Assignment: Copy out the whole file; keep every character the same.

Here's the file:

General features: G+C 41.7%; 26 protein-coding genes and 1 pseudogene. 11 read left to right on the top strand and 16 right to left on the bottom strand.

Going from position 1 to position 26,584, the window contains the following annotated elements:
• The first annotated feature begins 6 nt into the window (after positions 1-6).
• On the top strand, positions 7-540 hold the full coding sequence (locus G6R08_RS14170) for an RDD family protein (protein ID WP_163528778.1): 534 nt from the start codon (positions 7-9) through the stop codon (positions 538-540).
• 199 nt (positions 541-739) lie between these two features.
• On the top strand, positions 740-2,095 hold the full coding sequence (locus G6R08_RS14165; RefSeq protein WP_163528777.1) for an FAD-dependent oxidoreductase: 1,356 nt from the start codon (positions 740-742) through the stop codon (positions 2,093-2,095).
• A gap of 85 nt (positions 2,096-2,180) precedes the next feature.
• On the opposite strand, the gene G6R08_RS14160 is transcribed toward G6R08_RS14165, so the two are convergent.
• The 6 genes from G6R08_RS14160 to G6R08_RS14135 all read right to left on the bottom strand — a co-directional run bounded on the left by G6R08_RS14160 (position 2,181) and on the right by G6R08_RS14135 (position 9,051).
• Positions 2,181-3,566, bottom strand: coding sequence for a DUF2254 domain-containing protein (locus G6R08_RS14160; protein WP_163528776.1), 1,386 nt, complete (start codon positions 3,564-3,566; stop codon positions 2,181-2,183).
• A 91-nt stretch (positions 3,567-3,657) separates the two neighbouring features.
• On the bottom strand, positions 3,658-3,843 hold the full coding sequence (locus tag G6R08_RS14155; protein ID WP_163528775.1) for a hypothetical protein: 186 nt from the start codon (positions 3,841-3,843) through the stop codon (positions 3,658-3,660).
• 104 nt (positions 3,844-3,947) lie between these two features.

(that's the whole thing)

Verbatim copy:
General features: G+C 41.7%; 26 protein-coding genes and 1 pseudogene. 11 read left to right on the top strand and 16 right to left on the bottom strand.

Going from position 1 to position 26,584, the window contains the following annotated elements:
• The first annotated feature begins 6 nt into the window (after positions 1-6).
• On the top strand, positions 7-540 hold the full coding sequence (locus G6R08_RS14170) for an RDD family protein (protein ID WP_163528778.1): 534 nt from the start codon (positions 7-9) through the stop codon (positions 538-540).
• 199 nt (positions 541-739) lie between these two features.
• On the top strand, positions 740-2,095 hold the full coding sequence (locus G6R08_RS14165; RefSeq protein WP_163528777.1) for an FAD-dependent oxidoreductase: 1,356 nt from the start codon (positions 740-742) through the stop codon (positions 2,093-2,095).
• A gap of 85 nt (positions 2,096-2,180) precedes the next feature.
• On the opposite strand, the gene G6R08_RS14160 is transcribed toward G6R08_RS14165, so the two are convergent.
• The 6 genes from G6R08_RS14160 to G6R08_RS14135 all read right to left on the bottom strand — a co-directional run bounded on the left by G6R08_RS14160 (position 2,181) and on the right by G6R08_RS14135 (position 9,051).
• Positions 2,181-3,566, bottom strand: coding sequence for a DUF2254 domain-containing protein (locus G6R08_RS14160; protein WP_163528776.1), 1,386 nt, complete (start codon positions 3,564-3,566; stop codon positions 2,181-2,183).
• A 91-nt stretch (positions 3,567-3,657) separates the two neighbouring features.
• On the bottom strand, positions 3,658-3,843 hold the full coding sequence (locus tag G6R08_RS14155; protein ID WP_163528775.1) for a hypothetical protein: 186 nt from the start codon (positions 3,841-3,843) through the stop codon (positions 3,658-3,660).
• 104 nt (positions 3,844-3,947) lie between these two features.